Roofing/Insulation: Before 1982 lasted maybe 15 years. Now roofs last a minimum of 20 and some are hail resistant. Older homes had little or no insulation; newer homes have lots of it & much better attic ventilation.

Foundations: Pier and beam or early slabs have lots of problems. Modern slabs have NO problems if properly constructed.

Wiring: Before 1961 homes had ungrounded outlets (with cloth insulation before 1950!). Before 1978 there were no GFI outlets or smoke & CO detectors. Older homes had fewer circuits and fewer outlets per room; or even worse, aluminum wiring.

Plumbing: Homes built in the 1950s and earlier had steel waterlines prone to corrosion and internal scaling.(who thought of running water through steel pipes? That was dumb). The tub and sink fixtures had rubber washers which wore out & needed replacing. Newer homes have washerless fixtures. Older homes have cast iron (or felt paper!) sewer lines which crack, scale up, fall apart and corrode. Homes since the 1970s have pvc which is virtually indestructible. Drainlines are larger in diameter too. Water heater relief valves and flues are much better now than in the 1960s, which makes homes a lot safer. Septic systems are cheaper, smaller and better for the land + have no drain field to replace!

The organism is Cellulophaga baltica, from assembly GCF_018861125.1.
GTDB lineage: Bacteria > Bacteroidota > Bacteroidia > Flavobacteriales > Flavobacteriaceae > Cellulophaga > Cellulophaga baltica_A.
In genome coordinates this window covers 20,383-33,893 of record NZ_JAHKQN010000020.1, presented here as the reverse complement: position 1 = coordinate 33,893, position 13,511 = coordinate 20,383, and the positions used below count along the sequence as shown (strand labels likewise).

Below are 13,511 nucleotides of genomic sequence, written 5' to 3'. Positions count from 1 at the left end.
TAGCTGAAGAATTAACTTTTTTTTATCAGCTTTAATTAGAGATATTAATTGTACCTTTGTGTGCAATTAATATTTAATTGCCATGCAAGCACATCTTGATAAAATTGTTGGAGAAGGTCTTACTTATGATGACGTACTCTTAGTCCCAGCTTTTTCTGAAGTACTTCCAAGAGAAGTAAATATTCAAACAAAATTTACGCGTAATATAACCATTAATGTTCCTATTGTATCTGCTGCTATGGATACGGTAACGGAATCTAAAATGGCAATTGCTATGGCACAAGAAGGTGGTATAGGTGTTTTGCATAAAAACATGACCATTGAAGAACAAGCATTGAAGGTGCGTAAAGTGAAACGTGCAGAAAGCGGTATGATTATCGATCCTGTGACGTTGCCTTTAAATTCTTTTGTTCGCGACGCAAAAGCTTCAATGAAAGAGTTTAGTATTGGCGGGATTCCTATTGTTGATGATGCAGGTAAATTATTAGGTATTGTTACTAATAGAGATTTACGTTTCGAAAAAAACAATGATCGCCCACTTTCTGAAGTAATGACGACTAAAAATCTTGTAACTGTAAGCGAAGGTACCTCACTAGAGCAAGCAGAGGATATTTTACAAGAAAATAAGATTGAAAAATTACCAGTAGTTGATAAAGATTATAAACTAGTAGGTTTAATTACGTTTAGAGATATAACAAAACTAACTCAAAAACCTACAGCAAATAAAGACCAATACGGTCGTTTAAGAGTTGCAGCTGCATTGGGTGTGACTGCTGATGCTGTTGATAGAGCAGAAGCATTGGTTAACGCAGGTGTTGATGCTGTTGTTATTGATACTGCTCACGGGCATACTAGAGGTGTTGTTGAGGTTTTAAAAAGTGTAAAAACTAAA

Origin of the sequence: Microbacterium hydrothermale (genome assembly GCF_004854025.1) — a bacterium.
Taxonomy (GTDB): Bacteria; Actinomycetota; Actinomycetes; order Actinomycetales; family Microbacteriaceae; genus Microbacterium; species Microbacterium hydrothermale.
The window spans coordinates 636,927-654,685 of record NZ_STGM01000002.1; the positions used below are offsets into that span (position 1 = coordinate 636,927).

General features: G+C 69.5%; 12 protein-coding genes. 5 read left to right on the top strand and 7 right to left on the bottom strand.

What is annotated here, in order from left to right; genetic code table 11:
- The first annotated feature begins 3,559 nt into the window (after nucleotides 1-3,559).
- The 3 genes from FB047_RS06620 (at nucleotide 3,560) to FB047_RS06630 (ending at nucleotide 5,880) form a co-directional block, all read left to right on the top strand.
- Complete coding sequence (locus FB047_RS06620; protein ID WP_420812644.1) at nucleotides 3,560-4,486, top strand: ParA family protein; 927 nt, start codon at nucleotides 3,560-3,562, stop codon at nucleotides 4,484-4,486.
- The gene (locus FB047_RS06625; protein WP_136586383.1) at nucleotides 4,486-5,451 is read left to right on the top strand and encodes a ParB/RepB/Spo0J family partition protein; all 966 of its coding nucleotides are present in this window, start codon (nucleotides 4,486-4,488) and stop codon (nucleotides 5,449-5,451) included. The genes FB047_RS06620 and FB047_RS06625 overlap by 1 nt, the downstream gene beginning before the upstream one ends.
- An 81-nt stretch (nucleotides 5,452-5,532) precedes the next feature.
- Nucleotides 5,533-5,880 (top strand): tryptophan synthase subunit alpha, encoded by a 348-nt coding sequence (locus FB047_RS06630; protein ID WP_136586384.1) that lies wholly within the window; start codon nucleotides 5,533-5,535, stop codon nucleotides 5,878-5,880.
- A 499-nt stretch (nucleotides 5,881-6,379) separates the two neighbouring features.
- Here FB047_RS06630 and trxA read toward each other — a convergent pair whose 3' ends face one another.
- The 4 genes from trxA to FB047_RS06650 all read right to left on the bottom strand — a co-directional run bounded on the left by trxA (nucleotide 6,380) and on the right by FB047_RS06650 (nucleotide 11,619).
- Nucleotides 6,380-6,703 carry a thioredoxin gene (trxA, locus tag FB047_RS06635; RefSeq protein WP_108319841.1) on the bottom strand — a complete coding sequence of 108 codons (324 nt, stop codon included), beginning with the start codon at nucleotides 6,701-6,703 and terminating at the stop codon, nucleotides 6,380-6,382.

HVAC: Few homes even had central A/C till the 1960s. Remember window units and space heaters? They were awful. Newer A/C and Heating is very efficient, quiet and MUCH safer. The freon used now is better for the environment too…

Appliances: Homes before the 1960s rarely had a dishwasher or disposal and certainly no microwave (how did we exist without those?). Cooktops and ovens had pilot lights which stunk up the kitchen with gas fumes when they went out. Modern dishwashers are very quiet compared to older ones. Older homes often had vent-hoods which blew into the attic! (fire hazard anyone?). I do however prefer the old appliances for one reason, they didn’t have computer controls which are very expensive to repair compared to the older electromechanical controls of yesteryear. Countertop technology has progressed light years since the 1980s!